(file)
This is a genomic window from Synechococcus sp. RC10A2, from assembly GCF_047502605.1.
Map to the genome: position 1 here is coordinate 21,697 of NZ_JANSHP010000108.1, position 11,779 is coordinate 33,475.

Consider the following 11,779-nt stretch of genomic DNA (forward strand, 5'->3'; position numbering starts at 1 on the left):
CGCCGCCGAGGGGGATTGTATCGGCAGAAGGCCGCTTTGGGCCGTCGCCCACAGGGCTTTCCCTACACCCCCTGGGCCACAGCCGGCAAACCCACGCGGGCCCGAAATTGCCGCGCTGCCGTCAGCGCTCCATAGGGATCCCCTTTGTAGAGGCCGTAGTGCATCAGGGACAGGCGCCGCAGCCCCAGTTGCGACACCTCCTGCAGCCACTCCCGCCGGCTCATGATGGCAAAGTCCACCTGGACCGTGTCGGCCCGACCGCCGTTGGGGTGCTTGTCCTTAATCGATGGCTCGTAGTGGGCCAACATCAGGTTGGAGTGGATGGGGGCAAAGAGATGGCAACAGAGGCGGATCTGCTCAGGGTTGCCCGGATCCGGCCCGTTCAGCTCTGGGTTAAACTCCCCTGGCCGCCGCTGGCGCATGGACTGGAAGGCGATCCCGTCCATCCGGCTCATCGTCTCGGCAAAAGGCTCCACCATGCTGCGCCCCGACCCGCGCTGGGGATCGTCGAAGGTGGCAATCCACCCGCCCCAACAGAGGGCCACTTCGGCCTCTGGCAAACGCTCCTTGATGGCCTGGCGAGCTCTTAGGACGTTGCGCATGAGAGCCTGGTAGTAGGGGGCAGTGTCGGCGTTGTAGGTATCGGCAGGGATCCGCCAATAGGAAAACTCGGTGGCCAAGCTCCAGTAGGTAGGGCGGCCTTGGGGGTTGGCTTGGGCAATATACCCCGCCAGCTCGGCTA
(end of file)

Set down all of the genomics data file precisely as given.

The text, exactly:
This is a genomic window from Synechococcus sp. RC10A2, from assembly GCF_047502605.1.
Map to the genome: position 1 here is coordinate 21,697 of NZ_JANSHP010000108.1, position 11,779 is coordinate 33,475.

Consider the following 11,779-nt stretch of genomic DNA (forward strand, 5'->3'; position numbering starts at 1 on the left):
CGCCGCCGAGGGGGATTGTATCGGCAGAAGGCCGCTTTGGGCCGTCGCCCACAGGGCTTTCCCTACACCCCCTGGGCCACAGCCGGCAAACCCACGCGGGCCCGAAATTGCCGCGCTGCCGTCAGCGCTCCATAGGGATCCCCTTTGTAGAGGCCGTAGTGCATCAGGGACAGGCGCCGCAGCCCCAGTTGCGACACCTCCTGCAGCCACTCCCGCCGGCTCATGATGGCAAAGTCCACCTGGACCGTGTCGGCCCGACCGCCGTTGGGGTGCTTGTCCTTAATCGATGGCTCGTAGTGGGCCAACATCAGGTTGGAGTGGATGGGGGCAAAGAGATGGCAACAGAGGCGGATCTGCTCAGGGTTGCCCGGATCCGGCCCGTTCAGCTCTGGGTTAAACTCCCCTGGCCGCCGCTGGCGCATGGACTGGAAGGCGATCCCGTCCATCCGGCTCATCGTCTCGGCAAAAGGCTCCACCATGCTGCGCCCCGACCCGCGCTGGGGATCGTCGAAGGTGGCAATCCACCCGCCCCAACAGAGGGCCACTTCGGCCTCTGGCAAACGCTCCTTGATGGCCTGGCGAGCTCTTAGGACGTTGCGCATGAGAGCCTGGTAGTAGGGGGCAGTGTCGGCGTTGTAGGTATCGGCAGGGATCCGCCAATAGGAAAACTCGGTGGCCAAGCTCCAGTAGGTAGGGCGGCCTTGGGGGTTGGCTTGGGCAATATACCCCGCCAGCTCGGCTA